result = v1/v2;
   printf("Result of Divide by Zero is %d\n", result);
   return 0;
}

void handler_dividebyzero(int signum) {
   if (signum == SIGFPE) {
      printf("Received SIGFPE, Divide by Zero Exception\n");
      exit (0);
   } 
   else
      printf("Received %d Signal\n", signum);
      return;
}

Compilation and Execution Steps

Received SIGFPE, Divide by Zero Exception

As discussed, signals are generated by the system (upon performing certain operations such as divide by zero, etc.) or the user can also generate the signal programmatically. If you want to generate signal programmatically, use the library function raise().

Now, let us take another program to demonstrate handling and ignoring the signal.

Assume that we have raised a signal using raise(), what happens then? After raising the signal, the execution of the current process is stopped. Then what happens to the stopped process? There can be two scenarios – First, continue the execution whenever required. Second, terminate (with kill command) the process.

To continue the execution of the stopped process, send SIGCONT to that particular process. You can also issue fg (foreground) or bg (background) commands to continue the execution. Here, the commands would only re-start the execution of the last process. If more than one process is stopped, then only the last process is resumed. If you want to resume the previously stopped process, then resume the jobs (using fg/bg) along with job number.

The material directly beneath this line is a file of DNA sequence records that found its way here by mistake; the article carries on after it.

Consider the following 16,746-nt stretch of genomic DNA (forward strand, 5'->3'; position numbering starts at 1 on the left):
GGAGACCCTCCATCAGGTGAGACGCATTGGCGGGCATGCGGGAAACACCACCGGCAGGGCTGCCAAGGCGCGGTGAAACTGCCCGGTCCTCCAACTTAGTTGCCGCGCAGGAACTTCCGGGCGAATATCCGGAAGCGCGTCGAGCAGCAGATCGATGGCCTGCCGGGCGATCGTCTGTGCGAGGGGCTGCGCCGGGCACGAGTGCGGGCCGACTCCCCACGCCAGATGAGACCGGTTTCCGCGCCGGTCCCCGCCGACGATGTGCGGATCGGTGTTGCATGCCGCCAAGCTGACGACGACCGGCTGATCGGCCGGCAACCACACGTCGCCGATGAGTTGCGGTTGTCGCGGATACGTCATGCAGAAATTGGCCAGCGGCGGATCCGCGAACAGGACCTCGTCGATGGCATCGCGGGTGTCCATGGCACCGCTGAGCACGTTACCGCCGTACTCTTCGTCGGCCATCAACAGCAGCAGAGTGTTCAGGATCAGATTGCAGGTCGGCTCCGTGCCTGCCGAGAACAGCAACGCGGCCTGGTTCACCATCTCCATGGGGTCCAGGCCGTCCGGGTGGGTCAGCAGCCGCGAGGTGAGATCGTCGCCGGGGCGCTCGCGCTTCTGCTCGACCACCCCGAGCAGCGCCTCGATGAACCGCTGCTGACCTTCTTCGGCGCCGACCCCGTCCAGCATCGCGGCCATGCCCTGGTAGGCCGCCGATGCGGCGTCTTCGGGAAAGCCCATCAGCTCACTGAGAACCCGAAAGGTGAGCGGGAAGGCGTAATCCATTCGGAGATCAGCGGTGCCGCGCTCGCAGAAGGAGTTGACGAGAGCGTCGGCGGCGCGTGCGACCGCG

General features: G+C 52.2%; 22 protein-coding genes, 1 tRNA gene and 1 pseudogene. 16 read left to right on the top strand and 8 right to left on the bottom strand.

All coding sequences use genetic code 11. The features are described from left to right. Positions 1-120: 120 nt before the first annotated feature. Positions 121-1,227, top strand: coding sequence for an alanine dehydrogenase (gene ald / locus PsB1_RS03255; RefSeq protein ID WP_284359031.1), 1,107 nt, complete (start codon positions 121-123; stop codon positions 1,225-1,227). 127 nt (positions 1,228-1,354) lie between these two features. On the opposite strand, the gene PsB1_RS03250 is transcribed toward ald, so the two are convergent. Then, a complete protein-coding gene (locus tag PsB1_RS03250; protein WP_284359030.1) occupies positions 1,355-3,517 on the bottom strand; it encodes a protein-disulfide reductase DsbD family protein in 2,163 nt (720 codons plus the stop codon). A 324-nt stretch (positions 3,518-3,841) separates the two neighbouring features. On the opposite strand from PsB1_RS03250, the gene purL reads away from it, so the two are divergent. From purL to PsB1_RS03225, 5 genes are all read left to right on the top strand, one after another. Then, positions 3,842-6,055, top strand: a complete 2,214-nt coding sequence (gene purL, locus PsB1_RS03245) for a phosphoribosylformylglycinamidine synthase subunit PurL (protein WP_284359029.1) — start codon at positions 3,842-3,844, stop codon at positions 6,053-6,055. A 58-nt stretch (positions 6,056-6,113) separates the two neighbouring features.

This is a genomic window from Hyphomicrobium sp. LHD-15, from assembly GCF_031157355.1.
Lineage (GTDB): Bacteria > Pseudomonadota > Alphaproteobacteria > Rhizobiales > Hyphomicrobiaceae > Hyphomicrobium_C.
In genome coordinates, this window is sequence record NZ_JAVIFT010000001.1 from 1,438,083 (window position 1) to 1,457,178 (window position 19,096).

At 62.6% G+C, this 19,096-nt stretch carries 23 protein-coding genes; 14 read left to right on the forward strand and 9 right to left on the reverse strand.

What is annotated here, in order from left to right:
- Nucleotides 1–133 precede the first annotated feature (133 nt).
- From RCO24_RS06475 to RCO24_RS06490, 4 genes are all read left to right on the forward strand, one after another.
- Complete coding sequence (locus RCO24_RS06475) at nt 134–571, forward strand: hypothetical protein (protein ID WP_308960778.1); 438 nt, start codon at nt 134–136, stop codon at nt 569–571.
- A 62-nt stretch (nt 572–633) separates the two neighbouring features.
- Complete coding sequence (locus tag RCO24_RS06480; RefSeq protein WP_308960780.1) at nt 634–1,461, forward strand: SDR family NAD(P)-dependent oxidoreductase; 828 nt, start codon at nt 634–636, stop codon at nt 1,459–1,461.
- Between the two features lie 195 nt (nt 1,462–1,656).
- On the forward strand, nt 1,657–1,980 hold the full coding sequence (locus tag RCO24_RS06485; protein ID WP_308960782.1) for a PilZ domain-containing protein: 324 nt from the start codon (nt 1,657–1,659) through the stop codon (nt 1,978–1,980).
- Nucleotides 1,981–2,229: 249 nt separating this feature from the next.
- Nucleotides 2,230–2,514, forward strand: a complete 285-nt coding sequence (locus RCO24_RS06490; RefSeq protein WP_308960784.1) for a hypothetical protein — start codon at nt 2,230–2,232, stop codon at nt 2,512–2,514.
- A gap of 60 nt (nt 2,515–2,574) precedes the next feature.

The following program is used to raise the signal SIGSTOP using raise() function. Signal SIGSTOP can also be generated by the user press of CTRL + Z (Control + Z) key. After issuing this signal, the program will stop executing. Send the signal (SIGCONT) to continue the execution.

In the following example, we are resuming the stopped process with command fg.

/* signal_raising.c */
#include<stdio.h>
#include<signal.h>
#include<stdlib.h>

int main() {
   printf("Testing SIGSTOP\n");
   raise(SIGSTOP);
   return 0;
}

Compilation and Execution Steps

Testing SIGSTOP
[1]+ Stopped ./a.out
./a.out

Now, enhance the previous program to continue the execution of the stopped process by issuing SIGCONT from another terminal.

/* signal_stop_continue.c */
#include<stdio.h>
#include<signal.h>
#include <sys/types.h>
#include <unistd.h>

void handler_sigtstp(int signum);

int main() {
   pid_t pid;
   printf("Testing SIGSTOP\n");
   pid = getpid();
   printf("Open Another Terminal and issue following command\n");
   printf("kill -SIGCONT %d or kill -CONT %d or kill -18 %d\n", pid, pid, pid);